More starving polar bear nonsense from National Geographic & a better video to watch

polarbearscience

This time National Geographic’s ‘Hostile Planet’ series laughably claims a fat polar bear that’s caught a beluga calf off the coast of Western Hudson Bay has been saved from starvation! The message: here is a prime example of climate change pushing a species to its limit. This is nonsense, of course: polar bears hunting beluga whales from rocks has nothing to do with climate change or desperately hungry bears. More importantly, there is a much better video of the action that is both more informative and truthful.
Polar bear hunting beluga_Nat Geo 11 April Hostile Planet clip starving

See both below and decide which you’d prefer your kids or grandkids to watch.

National Geographic footage with focus on climate change

First, here is the polar bear sequence from the ‘Hostile Planet’ series, which it has clearly released for distribution to the media:

Applying standard media hyperbole, Rolling Stone Magazine rephrased this to read “See a Starving Polar Bear Hunt for…

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Climate data shows no recent warming in Antarctica, instead a slight cooling

Reblogged from Watts Up With That:

Below is a plot from a resource we have not used before on WUWT, “RIMFROST“. It depicts the average temperatures for all weather stations in Antarctica. Note that there is some recent cooling in contrast to a steady warming since about 1959.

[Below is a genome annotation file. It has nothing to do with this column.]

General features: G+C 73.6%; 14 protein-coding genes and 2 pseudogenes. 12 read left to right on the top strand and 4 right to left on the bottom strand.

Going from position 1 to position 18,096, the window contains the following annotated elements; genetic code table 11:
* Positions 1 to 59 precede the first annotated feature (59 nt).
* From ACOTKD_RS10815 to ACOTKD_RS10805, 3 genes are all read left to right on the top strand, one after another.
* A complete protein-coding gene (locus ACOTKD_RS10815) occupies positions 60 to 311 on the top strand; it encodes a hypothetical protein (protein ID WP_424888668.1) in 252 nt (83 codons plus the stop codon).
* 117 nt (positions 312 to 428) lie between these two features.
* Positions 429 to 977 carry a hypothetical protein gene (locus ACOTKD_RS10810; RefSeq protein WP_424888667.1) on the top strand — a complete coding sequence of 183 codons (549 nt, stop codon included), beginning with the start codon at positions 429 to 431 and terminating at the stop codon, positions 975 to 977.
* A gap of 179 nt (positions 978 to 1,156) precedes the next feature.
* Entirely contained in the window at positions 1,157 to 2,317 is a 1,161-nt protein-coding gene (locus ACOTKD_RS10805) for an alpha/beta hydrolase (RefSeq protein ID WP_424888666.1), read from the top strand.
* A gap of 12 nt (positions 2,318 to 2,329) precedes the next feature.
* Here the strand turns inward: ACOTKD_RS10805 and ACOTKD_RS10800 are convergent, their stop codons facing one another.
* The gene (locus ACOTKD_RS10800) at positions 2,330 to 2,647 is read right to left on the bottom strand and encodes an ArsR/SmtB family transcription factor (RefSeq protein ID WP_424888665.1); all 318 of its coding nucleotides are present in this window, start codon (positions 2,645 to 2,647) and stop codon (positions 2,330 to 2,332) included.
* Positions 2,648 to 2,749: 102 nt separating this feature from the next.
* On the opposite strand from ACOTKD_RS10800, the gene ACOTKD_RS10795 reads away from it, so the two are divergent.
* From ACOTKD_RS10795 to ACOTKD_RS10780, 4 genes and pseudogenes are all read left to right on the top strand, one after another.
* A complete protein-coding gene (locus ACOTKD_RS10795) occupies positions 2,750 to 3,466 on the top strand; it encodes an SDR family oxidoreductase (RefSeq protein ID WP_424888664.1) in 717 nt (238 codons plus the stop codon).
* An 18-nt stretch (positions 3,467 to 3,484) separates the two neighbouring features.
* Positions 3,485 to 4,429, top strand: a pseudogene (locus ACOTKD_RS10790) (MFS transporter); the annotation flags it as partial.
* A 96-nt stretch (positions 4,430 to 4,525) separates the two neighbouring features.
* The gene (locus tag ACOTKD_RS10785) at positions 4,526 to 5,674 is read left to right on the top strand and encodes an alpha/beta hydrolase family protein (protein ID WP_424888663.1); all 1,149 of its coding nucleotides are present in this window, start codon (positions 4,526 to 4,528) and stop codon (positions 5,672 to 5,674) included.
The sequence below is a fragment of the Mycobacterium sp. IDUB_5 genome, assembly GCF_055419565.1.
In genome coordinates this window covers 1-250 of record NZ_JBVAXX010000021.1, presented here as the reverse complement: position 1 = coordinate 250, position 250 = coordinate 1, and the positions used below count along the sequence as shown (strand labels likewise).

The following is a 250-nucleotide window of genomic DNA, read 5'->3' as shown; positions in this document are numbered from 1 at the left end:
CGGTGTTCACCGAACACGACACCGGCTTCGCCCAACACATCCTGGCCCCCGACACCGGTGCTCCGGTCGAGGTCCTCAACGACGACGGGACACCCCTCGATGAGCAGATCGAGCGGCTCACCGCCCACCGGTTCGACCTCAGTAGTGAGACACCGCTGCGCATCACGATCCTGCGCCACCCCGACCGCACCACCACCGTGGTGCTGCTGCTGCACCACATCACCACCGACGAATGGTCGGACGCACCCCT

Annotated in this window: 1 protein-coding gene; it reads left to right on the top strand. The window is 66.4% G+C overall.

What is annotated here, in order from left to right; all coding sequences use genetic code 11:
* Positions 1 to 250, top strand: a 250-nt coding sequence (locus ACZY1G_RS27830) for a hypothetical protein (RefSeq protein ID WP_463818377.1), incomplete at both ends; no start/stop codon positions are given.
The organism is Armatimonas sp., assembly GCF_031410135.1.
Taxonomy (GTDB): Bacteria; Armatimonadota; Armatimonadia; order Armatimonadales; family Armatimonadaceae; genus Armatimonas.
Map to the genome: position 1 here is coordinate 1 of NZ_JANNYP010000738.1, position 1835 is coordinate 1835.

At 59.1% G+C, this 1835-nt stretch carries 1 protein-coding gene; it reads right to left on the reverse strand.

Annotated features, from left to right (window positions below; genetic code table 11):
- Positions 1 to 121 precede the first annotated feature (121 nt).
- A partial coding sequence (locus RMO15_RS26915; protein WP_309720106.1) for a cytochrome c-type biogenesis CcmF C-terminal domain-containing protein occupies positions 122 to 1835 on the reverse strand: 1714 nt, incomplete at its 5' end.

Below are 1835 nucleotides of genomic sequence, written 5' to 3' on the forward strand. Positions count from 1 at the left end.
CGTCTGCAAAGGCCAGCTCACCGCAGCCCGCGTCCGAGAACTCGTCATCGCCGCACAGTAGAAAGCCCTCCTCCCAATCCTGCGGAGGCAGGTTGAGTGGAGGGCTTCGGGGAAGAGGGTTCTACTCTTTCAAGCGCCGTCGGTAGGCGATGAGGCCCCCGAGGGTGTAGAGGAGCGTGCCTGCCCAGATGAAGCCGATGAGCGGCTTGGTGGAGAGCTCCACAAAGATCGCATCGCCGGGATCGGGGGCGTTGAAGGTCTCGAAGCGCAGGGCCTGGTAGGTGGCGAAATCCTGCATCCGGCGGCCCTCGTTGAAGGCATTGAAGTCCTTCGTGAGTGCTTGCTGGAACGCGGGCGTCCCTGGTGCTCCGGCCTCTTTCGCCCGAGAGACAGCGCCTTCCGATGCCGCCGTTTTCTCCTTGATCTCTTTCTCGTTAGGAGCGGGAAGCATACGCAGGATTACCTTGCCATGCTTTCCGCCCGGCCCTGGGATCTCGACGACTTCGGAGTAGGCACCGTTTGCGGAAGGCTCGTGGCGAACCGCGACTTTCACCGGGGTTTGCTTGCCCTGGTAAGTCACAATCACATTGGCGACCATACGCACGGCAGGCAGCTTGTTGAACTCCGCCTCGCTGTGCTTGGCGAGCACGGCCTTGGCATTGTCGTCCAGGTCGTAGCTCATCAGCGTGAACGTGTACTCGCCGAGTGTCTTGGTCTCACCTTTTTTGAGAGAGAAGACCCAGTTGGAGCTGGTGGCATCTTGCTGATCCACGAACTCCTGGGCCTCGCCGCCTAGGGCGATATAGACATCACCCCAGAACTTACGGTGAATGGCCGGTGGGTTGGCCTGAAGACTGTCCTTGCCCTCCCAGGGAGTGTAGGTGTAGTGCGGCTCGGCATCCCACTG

Data and plot provided by http://rimfrost.no 

Contrast that with claims by Michael Mann, Eric Steig, and others who used statistical tricks to make Antarctica warm up. Fortunately, it wasn’t just falsified by climate skeptics, but rebutted in peer review too.

Data provided by http://rimfrost.no 

H/T to Kjell Arne Høyvik‏  on Twitter

ADDED:

No warming has occurred on the South Pole from 1978 to 2019 according to satellite data (UAH V6). The linear trend is flat!

Polar Bears: Which Narrative to Believe?

Reblogged from Watts Up With That:

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Originally published May 1, 2019 in the Pacifica Tribune column What’s Natural by Jim Steele, republished here by request of the author.

When polar bear expert Mitch Taylor modeled populations in the Baffin Bay region (west of Greenland) in the 1980s, he estimated between 300 and 600 bears. Inuit hunters protested his estimates were far too low, and Baffin Bay’s hunting quotas far too small. So, Taylor and Inuit hunters sat together in “kappiananngittuq” to discuss their disagreements. The Inuit pointed out he surveyed during a time and in a place that overlooked a large portion of the population. Naturally, models driven by poor data always fail to model reality.

To Taylor’s credit, he redesigned his surveys based on hunters’ recommendations. The new survey tripled population estimates to over 2000 bears. Although a trend in the bear population could not be determined, it has been universally agreed that since the 1974 International Agreement for the Conservation of Polar Bears, polar bear populations were increasing due to better hunting regulations.

Of the 5 polar bear populations deemed to be declining by Canadian researchers, three declines were due to over hunting. Only two declines, such as western Hudson Bay, were possibly driven by global warming. Models suggested bears of western Hudson Bay were declining because warming was reducing sea ice. In 2013, extremist researchers like Andrew Derocher proclaimed, “All indications are that this population could collapse in the space of a year or two if conditions got bad enough,” and the media echoed ‘bears were on the verge of collapse’. Instead, that bear population has now increased. It is interesting to note the Hudson Bay is totally ice free every summer. So, does less summer sea ice truly hurt polar bears?